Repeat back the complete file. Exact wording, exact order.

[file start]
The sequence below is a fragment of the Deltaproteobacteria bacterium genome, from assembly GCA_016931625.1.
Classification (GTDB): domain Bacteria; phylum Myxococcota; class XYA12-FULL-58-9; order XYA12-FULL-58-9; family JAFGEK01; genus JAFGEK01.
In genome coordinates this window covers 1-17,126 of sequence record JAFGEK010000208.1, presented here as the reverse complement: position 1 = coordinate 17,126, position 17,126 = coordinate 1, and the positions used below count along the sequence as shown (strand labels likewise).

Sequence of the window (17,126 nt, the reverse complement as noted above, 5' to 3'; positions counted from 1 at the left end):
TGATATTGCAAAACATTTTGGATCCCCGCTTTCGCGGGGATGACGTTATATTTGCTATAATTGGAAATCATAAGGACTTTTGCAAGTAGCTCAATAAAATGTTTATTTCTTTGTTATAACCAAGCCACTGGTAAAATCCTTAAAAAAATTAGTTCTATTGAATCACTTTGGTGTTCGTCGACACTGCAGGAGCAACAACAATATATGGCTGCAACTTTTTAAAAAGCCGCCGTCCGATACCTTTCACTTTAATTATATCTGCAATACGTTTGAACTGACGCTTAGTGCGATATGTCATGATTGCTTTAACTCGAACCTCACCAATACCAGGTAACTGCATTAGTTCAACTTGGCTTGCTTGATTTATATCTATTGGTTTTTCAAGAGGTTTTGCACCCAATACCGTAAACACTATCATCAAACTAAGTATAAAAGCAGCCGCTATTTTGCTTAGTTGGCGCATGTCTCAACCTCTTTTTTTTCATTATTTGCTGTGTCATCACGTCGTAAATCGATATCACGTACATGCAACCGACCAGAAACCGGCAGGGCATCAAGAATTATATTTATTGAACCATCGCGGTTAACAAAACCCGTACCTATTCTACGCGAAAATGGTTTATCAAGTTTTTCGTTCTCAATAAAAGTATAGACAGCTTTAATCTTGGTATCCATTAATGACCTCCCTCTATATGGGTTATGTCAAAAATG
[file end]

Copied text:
The sequence below is a fragment of the Deltaproteobacteria bacterium genome, from assembly GCA_016931625.1.
Classification (GTDB): domain Bacteria; phylum Myxococcota; class XYA12-FULL-58-9; order XYA12-FULL-58-9; family JAFGEK01; genus JAFGEK01.
In genome coordinates this window covers 1-17,126 of sequence record JAFGEK010000208.1, presented here as the reverse complement: position 1 = coordinate 17,126, position 17,126 = coordinate 1, and the positions used below count along the sequence as shown (strand labels likewise).

Sequence of the window (17,126 nt, the reverse complement as noted above, 5' to 3'; positions counted from 1 at the left end):
TGATATTGCAAAACATTTTGGATCCCCGCTTTCGCGGGGATGACGTTATATTTGCTATAATTGGAAATCATAAGGACTTTTGCAAGTAGCTCAATAAAATGTTTATTTCTTTGTTATAACCAAGCCACTGGTAAAATCCTTAAAAAAATTAGTTCTATTGAATCACTTTGGTGTTCGTCGACACTGCAGGAGCAACAACAATATATGGCTGCAACTTTTTAAAAAGCCGCCGTCCGATACCTTTCACTTTAATTATATCTGCAATACGTTTGAACTGACGCTTAGTGCGATATGTCATGATTGCTTTAACTCGAACCTCACCAATACCAGGTAACTGCATTAGTTCAACTTGGCTTGCTTGATTTATATCTATTGGTTTTTCAAGAGGTTTTGCACCCAATACCGTAAACACTATCATCAAACTAAGTATAAAAGCAGCCGCTATTTTGCTTAGTTGGCGCATGTCTCAACCTCTTTTTTTTCATTATTTGCTGTGTCATCACGTCGTAAATCGATATCACGTACATGCAACCGACCAGAAACCGGCAGGGCATCAAGAATTATATTTATTGAACCATCGCGGTTAACAAAACCCGTACCTATTCTACGCGAAAATGGTTTATCAAGTTTTTCGTTCTCAATAAAAGTATAGACAGCTTTAATCTTGGTATCCATTAATGACCTCCCTCTATATGGGTTATGTCAAAAATG